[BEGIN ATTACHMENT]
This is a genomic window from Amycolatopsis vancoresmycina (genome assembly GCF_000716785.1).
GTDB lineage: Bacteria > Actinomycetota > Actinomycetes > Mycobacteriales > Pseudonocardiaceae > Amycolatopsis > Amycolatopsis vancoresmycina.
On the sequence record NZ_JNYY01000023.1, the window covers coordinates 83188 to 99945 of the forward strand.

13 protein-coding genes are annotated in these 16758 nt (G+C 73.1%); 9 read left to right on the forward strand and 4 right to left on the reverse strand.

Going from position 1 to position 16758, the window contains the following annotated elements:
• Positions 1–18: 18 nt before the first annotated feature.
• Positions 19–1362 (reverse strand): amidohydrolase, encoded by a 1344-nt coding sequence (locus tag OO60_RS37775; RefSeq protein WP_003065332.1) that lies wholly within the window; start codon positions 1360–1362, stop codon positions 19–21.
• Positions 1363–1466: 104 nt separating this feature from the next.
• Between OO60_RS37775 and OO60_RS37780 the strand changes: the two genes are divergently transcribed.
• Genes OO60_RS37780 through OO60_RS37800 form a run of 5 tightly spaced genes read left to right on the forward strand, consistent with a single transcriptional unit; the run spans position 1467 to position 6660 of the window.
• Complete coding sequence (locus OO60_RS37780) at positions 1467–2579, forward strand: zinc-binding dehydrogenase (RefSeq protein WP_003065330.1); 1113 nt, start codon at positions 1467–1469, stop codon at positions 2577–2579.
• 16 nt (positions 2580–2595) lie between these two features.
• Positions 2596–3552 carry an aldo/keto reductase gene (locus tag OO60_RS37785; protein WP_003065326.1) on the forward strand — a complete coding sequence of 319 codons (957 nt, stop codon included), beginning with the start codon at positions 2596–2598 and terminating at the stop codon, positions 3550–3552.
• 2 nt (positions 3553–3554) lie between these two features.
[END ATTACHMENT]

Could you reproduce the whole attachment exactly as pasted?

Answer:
This is a genomic window from Amycolatopsis vancoresmycina (genome assembly GCF_000716785.1).
GTDB lineage: Bacteria > Actinomycetota > Actinomycetes > Mycobacteriales > Pseudonocardiaceae > Amycolatopsis > Amycolatopsis vancoresmycina.
On the sequence record NZ_JNYY01000023.1, the window covers coordinates 83188 to 99945 of the forward strand.

13 protein-coding genes are annotated in these 16758 nt (G+C 73.1%); 9 read left to right on the forward strand and 4 right to left on the reverse strand.

Going from position 1 to position 16758, the window contains the following annotated elements:
• Positions 1–18: 18 nt before the first annotated feature.
• Positions 19–1362 (reverse strand): amidohydrolase, encoded by a 1344-nt coding sequence (locus tag OO60_RS37775; RefSeq protein WP_003065332.1) that lies wholly within the window; start codon positions 1360–1362, stop codon positions 19–21.
• Positions 1363–1466: 104 nt separating this feature from the next.
• Between OO60_RS37775 and OO60_RS37780 the strand changes: the two genes are divergently transcribed.
• Genes OO60_RS37780 through OO60_RS37800 form a run of 5 tightly spaced genes read left to right on the forward strand, consistent with a single transcriptional unit; the run spans position 1467 to position 6660 of the window.
• Complete coding sequence (locus OO60_RS37780) at positions 1467–2579, forward strand: zinc-binding dehydrogenase (RefSeq protein WP_003065330.1); 1113 nt, start codon at positions 1467–1469, stop codon at positions 2577–2579.
• 16 nt (positions 2580–2595) lie between these two features.
• Positions 2596–3552 carry an aldo/keto reductase gene (locus tag OO60_RS37785; protein WP_003065326.1) on the forward strand — a complete coding sequence of 319 codons (957 nt, stop codon included), beginning with the start codon at positions 2596–2598 and terminating at the stop codon, positions 3550–3552.
• 2 nt (positions 3553–3554) lie between these two features.